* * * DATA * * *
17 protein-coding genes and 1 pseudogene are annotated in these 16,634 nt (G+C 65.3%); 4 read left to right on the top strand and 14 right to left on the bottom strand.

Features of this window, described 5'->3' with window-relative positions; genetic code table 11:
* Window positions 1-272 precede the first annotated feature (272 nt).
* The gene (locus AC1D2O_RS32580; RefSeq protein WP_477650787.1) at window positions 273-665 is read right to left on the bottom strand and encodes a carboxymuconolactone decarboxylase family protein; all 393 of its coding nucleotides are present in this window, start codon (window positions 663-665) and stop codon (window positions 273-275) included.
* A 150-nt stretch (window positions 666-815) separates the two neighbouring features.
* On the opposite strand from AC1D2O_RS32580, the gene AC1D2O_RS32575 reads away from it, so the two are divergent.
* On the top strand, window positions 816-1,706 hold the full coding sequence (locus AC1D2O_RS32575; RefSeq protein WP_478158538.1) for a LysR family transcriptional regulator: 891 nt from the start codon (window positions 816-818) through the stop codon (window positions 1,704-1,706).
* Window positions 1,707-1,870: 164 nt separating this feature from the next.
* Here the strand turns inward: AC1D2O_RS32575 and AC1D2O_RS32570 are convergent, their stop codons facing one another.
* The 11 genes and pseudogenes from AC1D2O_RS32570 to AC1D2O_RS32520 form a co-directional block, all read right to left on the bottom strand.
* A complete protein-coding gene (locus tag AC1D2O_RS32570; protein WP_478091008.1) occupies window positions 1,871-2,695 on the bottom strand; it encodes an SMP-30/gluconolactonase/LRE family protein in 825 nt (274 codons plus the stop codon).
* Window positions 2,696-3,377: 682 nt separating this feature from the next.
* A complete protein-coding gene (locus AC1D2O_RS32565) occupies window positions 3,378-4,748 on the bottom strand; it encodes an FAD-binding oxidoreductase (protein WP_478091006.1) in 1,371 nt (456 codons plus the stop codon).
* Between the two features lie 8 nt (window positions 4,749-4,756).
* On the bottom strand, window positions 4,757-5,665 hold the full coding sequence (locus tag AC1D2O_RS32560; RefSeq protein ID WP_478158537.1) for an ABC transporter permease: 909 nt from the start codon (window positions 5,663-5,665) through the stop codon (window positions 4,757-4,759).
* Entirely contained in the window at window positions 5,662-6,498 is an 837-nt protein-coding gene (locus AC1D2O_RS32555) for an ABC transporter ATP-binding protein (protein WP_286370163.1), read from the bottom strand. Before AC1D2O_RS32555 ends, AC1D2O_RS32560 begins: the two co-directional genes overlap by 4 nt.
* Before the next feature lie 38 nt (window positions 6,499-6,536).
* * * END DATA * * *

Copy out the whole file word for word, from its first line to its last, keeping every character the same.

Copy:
17 protein-coding genes and 1 pseudogene are annotated in these 16,634 nt (G+C 65.3%); 4 read left to right on the top strand and 14 right to left on the bottom strand.

Features of this window, described 5'->3' with window-relative positions; genetic code table 11:
* Window positions 1-272 precede the first annotated feature (272 nt).
* The gene (locus AC1D2O_RS32580; RefSeq protein WP_477650787.1) at window positions 273-665 is read right to left on the bottom strand and encodes a carboxymuconolactone decarboxylase family protein; all 393 of its coding nucleotides are present in this window, start codon (window positions 663-665) and stop codon (window positions 273-275) included.
* A 150-nt stretch (window positions 666-815) separates the two neighbouring features.
* On the opposite strand from AC1D2O_RS32580, the gene AC1D2O_RS32575 reads away from it, so the two are divergent.
* On the top strand, window positions 816-1,706 hold the full coding sequence (locus AC1D2O_RS32575; RefSeq protein WP_478158538.1) for a LysR family transcriptional regulator: 891 nt from the start codon (window positions 816-818) through the stop codon (window positions 1,704-1,706).
* Window positions 1,707-1,870: 164 nt separating this feature from the next.
* Here the strand turns inward: AC1D2O_RS32575 and AC1D2O_RS32570 are convergent, their stop codons facing one another.
* The 11 genes and pseudogenes from AC1D2O_RS32570 to AC1D2O_RS32520 form a co-directional block, all read right to left on the bottom strand.
* A complete protein-coding gene (locus tag AC1D2O_RS32570; protein WP_478091008.1) occupies window positions 1,871-2,695 on the bottom strand; it encodes an SMP-30/gluconolactonase/LRE family protein in 825 nt (274 codons plus the stop codon).
* Window positions 2,696-3,377: 682 nt separating this feature from the next.
* A complete protein-coding gene (locus AC1D2O_RS32565) occupies window positions 3,378-4,748 on the bottom strand; it encodes an FAD-binding oxidoreductase (protein WP_478091006.1) in 1,371 nt (456 codons plus the stop codon).
* Between the two features lie 8 nt (window positions 4,749-4,756).
* On the bottom strand, window positions 4,757-5,665 hold the full coding sequence (locus tag AC1D2O_RS32560; RefSeq protein ID WP_478158537.1) for an ABC transporter permease: 909 nt from the start codon (window positions 5,663-5,665) through the stop codon (window positions 4,757-4,759).
* Entirely contained in the window at window positions 5,662-6,498 is an 837-nt protein-coding gene (locus AC1D2O_RS32555) for an ABC transporter ATP-binding protein (protein WP_286370163.1), read from the bottom strand. Before AC1D2O_RS32555 ends, AC1D2O_RS32560 begins: the two co-directional genes overlap by 4 nt.
* Before the next feature lie 38 nt (window positions 6,499-6,536).